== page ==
- my 'public' - through my photographic lens. For me, a climax in this worldly theatre is the Catholic Church. Born in the Catholic South of the Netherlands, growing up in the shadow of the Maastricht basilica of "Our Lady", and being dragged to church every Sunday by my parents, has resulted in a mounting fascination with the repeating performance on the podium (the altar) in the church. I still find a Holy Mass, preferably with the "Three Gentlemen" (priests) and lots of incense, the pinnacle of theatrical gratification. No film, no play, no concert, can compare with this. And so my work is about the ultimate human theatrical expression: the (Catholic) role-play in its full form.

One example of this was an exhibition of an installation ('Noli me tangere' ) in 1998 of 29 one-by-two-metre digital photographic prints, foregrounded by self-designed fittings, depicting the history of a Catholic monastery. Currently I am working on an exhitition for Christmas 2002. It is a series of 26 display cases for relics (Reliekhouders ), incorporating steel, photographs, lighting and found objects. Sometimes I take 'normal' pictures, such as the recent photos of my youngest children, 20-month-old twins.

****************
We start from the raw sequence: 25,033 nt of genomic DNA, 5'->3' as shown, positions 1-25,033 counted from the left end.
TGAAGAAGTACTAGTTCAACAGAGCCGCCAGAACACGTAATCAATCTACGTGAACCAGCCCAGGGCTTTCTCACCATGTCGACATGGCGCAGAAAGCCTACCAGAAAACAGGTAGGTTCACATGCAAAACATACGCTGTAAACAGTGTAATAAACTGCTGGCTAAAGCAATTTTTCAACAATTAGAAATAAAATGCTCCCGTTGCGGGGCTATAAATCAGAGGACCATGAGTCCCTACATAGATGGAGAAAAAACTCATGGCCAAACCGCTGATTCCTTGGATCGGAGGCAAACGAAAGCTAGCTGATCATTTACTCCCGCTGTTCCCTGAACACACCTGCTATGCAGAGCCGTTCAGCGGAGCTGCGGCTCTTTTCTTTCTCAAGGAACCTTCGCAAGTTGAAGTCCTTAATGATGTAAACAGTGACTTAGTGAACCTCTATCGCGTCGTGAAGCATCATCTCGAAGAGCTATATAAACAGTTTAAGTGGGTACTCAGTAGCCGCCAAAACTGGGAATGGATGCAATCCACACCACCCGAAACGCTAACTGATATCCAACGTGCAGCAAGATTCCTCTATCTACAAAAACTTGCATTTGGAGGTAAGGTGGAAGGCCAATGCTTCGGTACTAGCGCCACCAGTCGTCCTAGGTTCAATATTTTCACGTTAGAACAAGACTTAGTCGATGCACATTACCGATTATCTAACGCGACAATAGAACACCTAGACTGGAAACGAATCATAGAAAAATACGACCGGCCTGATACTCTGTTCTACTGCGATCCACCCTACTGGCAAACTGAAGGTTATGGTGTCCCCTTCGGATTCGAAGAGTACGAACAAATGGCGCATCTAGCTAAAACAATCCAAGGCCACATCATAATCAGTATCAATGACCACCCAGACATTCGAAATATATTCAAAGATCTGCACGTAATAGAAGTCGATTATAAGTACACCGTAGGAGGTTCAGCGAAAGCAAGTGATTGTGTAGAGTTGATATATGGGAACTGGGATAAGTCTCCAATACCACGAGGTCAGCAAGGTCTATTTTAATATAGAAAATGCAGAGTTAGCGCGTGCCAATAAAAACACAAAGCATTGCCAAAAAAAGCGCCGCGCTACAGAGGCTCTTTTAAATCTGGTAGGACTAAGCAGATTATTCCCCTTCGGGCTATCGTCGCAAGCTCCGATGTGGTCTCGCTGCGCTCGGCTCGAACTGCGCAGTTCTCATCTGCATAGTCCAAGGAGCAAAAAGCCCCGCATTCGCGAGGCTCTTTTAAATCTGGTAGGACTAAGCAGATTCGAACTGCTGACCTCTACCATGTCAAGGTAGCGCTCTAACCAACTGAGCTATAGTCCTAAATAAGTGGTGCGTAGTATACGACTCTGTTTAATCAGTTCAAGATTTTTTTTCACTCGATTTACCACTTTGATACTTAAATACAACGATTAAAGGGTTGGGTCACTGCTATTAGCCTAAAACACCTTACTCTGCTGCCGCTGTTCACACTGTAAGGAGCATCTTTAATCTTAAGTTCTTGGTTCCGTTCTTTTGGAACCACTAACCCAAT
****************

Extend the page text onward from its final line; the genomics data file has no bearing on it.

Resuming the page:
I teach in various departments of the art school and still find after 15 years of teaching that the first-year students are the most stimulating and challenging. For most students, I need to begin by explaining that the large glass is the front of the camera. Many have never worked with a single-lens reflex camera. At the end of the year, they are making photographic works that sometimes weigh 30 kilos or are metres long. I allow them to enjoy looking with new eyes at the reality everyone thinks they know.

Hot Kiss, unique photo print
(series of one as is all his work), 1992
by Marco Naseman.

The story of Eve, the apple and the snake,
70 x 100cm, triptych, 1991
by Marco Naseman.